Quibi is implementing pay cuts for senior executives as its 2-month-old entertainment app struggles to catch on with viewers amid the novel coronavirus pandemic.
Senior executives, including CEO Meg Whitman and chairman Jeffrey Katzenberg, will take a 10 percent pay cut in an effort “to tighten our belt,” they wrote in a memo to staff Wednesday morning that was shared with The Hollywood Reporter.
“Quibi is in good financial position,” they said, describing the pay cuts as “the right thing to do.”
The Wall Street Journal, which first reported on the pay cuts, reported that the company had discussed laying off around 10 percent of its 250-person staff but did not have plans to follow through on those discussions. In their memo, Whitman and Katzenberg said, “We are not laying off staff as part of cost saving measures.” They added that they had “recently added a dozen new Quibi employees.”
Quibi launched April 6 with a 90-day free trial to lure subscribers to its slate of shortform video series from Chrissy Teigen, Antoine Fuqua, Idris Elba and others. The company, led by Whitman and Katzenberg, had raised nearly $2 billion to bring mobile-first, bite-sized programming to people on the go. But those plans were upended by the shutdown implemented across the U.S. to prevent the spread of the novel coronavirus.
So far, Quibi’s early growth has been underwhelming. Katzenberg told The New York Times in May that the app was downloaded 3.5 million times and had 1.3 million active users during that period. In that interview, he acknowledged that those numbers were lower than anticipated. “It’s not close to what we wanted,” he said after noting, “I attribute everything that has gone wrong to coronavirus.”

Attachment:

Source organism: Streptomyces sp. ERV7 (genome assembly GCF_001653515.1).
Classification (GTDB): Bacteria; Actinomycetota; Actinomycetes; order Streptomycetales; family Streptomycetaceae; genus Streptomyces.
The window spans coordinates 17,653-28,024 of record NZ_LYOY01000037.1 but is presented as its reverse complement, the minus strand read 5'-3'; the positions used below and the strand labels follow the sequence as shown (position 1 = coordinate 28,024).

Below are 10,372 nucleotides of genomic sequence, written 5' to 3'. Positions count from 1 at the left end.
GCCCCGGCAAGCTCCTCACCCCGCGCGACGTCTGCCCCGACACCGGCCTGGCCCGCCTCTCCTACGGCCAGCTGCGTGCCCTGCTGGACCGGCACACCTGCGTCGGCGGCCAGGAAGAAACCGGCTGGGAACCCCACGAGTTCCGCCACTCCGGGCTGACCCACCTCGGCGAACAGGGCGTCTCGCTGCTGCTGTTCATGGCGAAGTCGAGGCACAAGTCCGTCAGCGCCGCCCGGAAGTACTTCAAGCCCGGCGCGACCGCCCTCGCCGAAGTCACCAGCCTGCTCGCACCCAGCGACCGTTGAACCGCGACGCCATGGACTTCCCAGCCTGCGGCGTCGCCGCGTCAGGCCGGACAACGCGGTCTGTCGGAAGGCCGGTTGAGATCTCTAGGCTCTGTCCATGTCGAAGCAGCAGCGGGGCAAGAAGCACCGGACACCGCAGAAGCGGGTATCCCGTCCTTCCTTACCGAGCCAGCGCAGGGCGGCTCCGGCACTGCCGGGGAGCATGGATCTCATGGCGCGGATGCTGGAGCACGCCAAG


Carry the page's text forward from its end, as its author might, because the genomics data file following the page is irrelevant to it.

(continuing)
Quibi now has 1.6 million subscribers to its free trial and has been downloaded 4.5 million times.
To make Quibi more appealing to homebound Americans, the company has added support for Apple AirPlay, which means subscribers with Apple TVs can now stream Quibi shows to their television sets. The company will also add support for Chromecast in June. On the content side, Quibi has renewed unscripted series Thanks a Million and cooking competition show Dishmantled.
WSJ previously reported that Quibi’s advertisers — who committed $150 million up front to be part of the app’s launch — are looking to renegotiate their contracts based on Quibi’s early performance.
A number of Hollywood companies, including Disney, NBCUniversal and talent agencies UTA and CAA, have implemented pay cuts amid the coronavirus, which has halted film and TV productions and softened the advertising market.